Four weeks in, Pham, a 23-year-old student living at the southern tip of Sweden, typed his way through the first test, trying to write a program that could draw waves of tiny blue diamonds across a black-and-white grid. Several days later, he received a detailed critique of his code. It applauded his work, but also pinpointed an error. “Seems like you have a small mistake,” the critique noted. “Perhaps you are running into the wall after drawing the third wave.”
The feedback was just what Pham needed. And it came from a machine. During this online class, a new kind of artificial intelligence offered feedback to Pham and thousands of other students who took the same test. Built by a team of Stanford researchers, this automated system points to a new future for online education, which can so easily reach thousands of people but does not always provide the guidance that many students need and crave.
“We’ve deployed this in the real world, and it works better than we expected,” said Chelsea Finn, a Stanford professor and A.I. researcher who helped build the new system. Dr. Finn and her team designed this system solely for Stanford’s programming class. But they used techniques that could automate student feedback in other situations, including for classes beyond programming.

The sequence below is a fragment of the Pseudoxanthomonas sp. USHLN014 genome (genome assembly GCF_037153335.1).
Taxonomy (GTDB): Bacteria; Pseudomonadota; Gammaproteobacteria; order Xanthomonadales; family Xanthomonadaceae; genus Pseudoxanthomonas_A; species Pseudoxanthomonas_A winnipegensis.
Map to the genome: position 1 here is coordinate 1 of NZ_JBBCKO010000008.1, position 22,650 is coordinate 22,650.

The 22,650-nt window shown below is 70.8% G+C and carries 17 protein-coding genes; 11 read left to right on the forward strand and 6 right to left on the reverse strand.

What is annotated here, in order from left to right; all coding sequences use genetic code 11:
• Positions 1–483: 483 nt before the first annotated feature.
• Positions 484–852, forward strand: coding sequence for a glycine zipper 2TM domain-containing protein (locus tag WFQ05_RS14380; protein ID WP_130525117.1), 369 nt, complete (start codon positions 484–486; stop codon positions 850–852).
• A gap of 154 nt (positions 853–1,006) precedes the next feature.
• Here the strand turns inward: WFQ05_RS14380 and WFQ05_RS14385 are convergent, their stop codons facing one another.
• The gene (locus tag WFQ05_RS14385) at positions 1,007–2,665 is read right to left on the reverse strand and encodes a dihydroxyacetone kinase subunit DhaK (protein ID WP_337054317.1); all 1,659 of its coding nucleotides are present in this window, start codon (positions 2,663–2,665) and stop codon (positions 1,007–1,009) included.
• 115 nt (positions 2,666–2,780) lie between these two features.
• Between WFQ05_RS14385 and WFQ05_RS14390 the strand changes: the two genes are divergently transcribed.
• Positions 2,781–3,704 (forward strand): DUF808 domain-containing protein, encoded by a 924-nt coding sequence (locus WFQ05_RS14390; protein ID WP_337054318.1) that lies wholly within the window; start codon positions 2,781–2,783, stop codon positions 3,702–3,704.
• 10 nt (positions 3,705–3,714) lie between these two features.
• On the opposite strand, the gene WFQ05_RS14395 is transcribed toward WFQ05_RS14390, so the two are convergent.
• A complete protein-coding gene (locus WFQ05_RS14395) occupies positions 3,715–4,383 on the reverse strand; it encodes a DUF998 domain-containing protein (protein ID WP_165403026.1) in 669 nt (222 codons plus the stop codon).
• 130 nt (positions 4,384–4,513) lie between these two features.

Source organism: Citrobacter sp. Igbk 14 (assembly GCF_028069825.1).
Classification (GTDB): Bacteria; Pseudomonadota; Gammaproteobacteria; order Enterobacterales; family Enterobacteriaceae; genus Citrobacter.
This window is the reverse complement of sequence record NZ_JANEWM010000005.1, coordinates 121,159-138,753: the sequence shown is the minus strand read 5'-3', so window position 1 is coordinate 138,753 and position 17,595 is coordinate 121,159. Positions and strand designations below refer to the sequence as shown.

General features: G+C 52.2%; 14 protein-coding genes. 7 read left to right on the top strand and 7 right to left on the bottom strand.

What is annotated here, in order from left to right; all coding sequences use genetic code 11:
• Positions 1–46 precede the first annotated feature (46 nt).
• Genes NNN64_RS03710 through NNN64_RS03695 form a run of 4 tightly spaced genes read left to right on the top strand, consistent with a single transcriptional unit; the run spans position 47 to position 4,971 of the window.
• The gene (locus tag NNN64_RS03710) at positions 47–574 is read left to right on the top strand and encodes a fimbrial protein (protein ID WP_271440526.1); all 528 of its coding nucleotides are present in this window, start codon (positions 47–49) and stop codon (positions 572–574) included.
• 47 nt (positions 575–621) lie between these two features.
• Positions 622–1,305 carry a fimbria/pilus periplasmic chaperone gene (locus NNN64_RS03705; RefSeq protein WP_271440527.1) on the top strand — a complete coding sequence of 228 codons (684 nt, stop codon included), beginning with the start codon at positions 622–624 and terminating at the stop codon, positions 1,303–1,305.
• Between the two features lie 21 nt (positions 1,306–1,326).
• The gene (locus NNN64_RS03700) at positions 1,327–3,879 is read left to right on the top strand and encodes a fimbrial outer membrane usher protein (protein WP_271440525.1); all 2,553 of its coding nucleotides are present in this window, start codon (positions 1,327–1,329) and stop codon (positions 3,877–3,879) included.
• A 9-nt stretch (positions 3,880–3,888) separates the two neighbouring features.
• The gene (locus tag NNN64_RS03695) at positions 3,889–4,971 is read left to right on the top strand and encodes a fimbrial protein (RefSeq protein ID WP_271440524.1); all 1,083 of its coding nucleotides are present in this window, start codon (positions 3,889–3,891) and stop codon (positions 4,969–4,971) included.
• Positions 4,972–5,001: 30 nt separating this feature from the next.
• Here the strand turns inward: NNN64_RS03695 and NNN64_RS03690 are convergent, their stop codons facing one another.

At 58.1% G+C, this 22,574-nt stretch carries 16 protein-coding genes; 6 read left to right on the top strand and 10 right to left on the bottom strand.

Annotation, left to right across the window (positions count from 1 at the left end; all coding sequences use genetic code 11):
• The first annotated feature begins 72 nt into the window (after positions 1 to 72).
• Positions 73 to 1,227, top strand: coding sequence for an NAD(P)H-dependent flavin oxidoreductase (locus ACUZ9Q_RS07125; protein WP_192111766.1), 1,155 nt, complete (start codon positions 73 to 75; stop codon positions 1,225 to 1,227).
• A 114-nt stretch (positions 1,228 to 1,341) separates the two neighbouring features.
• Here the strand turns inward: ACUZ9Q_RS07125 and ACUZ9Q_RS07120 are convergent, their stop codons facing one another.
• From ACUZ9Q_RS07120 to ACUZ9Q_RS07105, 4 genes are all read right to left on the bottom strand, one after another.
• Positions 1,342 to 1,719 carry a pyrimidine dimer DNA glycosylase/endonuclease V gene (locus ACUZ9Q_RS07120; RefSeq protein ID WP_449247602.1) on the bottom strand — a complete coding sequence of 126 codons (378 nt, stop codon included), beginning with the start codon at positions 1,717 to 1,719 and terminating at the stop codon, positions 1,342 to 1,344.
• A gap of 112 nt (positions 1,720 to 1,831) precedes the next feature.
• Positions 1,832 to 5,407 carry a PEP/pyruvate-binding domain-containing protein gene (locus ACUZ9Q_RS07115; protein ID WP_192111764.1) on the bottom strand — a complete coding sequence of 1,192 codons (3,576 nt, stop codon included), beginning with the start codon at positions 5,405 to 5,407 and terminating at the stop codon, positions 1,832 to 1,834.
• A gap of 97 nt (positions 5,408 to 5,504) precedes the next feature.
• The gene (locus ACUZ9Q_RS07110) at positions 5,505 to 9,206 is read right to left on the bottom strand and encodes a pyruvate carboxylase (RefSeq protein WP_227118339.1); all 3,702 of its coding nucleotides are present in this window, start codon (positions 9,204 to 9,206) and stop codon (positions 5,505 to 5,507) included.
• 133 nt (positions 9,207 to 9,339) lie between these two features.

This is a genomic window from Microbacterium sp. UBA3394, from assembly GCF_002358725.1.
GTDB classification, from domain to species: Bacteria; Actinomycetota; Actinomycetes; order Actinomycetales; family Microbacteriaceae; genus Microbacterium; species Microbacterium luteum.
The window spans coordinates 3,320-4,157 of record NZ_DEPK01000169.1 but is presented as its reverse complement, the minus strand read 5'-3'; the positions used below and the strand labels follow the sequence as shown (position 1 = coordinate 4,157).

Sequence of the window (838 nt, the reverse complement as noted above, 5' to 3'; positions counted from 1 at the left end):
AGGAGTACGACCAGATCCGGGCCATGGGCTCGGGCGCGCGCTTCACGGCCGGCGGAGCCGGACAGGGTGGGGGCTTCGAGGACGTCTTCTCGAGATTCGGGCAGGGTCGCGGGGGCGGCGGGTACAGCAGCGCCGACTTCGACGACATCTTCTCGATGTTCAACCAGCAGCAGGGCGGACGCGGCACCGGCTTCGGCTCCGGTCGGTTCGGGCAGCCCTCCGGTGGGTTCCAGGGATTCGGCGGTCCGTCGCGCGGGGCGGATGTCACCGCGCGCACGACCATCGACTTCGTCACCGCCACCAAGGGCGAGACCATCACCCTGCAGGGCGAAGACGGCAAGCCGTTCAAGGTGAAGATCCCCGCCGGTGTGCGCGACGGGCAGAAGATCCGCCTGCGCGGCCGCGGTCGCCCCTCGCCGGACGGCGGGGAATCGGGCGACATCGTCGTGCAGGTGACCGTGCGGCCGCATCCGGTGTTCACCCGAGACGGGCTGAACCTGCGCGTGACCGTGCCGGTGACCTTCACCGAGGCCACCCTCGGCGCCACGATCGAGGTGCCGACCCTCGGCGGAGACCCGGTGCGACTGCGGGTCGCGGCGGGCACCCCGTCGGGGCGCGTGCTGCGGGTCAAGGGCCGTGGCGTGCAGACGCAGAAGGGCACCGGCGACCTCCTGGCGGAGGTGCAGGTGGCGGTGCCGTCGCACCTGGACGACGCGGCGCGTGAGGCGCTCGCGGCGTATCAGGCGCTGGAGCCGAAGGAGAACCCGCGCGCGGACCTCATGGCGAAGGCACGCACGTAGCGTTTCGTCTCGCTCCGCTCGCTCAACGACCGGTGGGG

Oren Etzioni, chief executive of the Allen Institute for Artificial Intelligence and a former professor of computer science at the University of Washington, cautioned that these techniques are a very long way from duplicating human instructors. Feedback and advice from professors, teaching assistants and tutors is always preferable to an automated critique. Still, Dr. Etzioni called the Stanford project a “step in an important direction,” with automated feedback better than none at all.
The online course taken by Pham and thousands of others this spring is based on a class that Stanford has offered for more than a decade. Each semester, the university gives students a midterm test filled with programming exercises, and it keeps a digital record of the results, including the reams of code written by students as well as pointed critiques of each program from university instructors. This decade of data is what drove the university’s new experiment in artificial intelligence. Dr. Finn and her team built a neural network, a mathematical system that can learn skills from vast amounts of data. By pinpointing patterns in thousands of cat photos, a neural network can learn to identify a cat. By analysing hundreds of old phone calls, it can learn to recognise spoken words. Or, by examining the way teaching assistants evaluate coding tests, it can learn to evaluate these tests on its own.
The Stanford system spent hours analysing examples from old midterms, learning from a decade of possibilities. Then it was ready to learn more. When given just a handful of extra examples from the new exam offered this spring, it could quickly grasp the task at hand. “It sees many kinds of problems,” said Mike Wu, another researcher who worked on the project. “Then it can adapt to problems it has never seen before.”
This spring, the system provided 16,000 pieces of feedback, and students agreed with the feedback 97.9 percent of the time, according to a study by the Stanford researchers. By comparison, students agreed with the feedback from human instructors 96.7 percent of the time.
Metz is a tech reporter with NYT©2021
The New York Times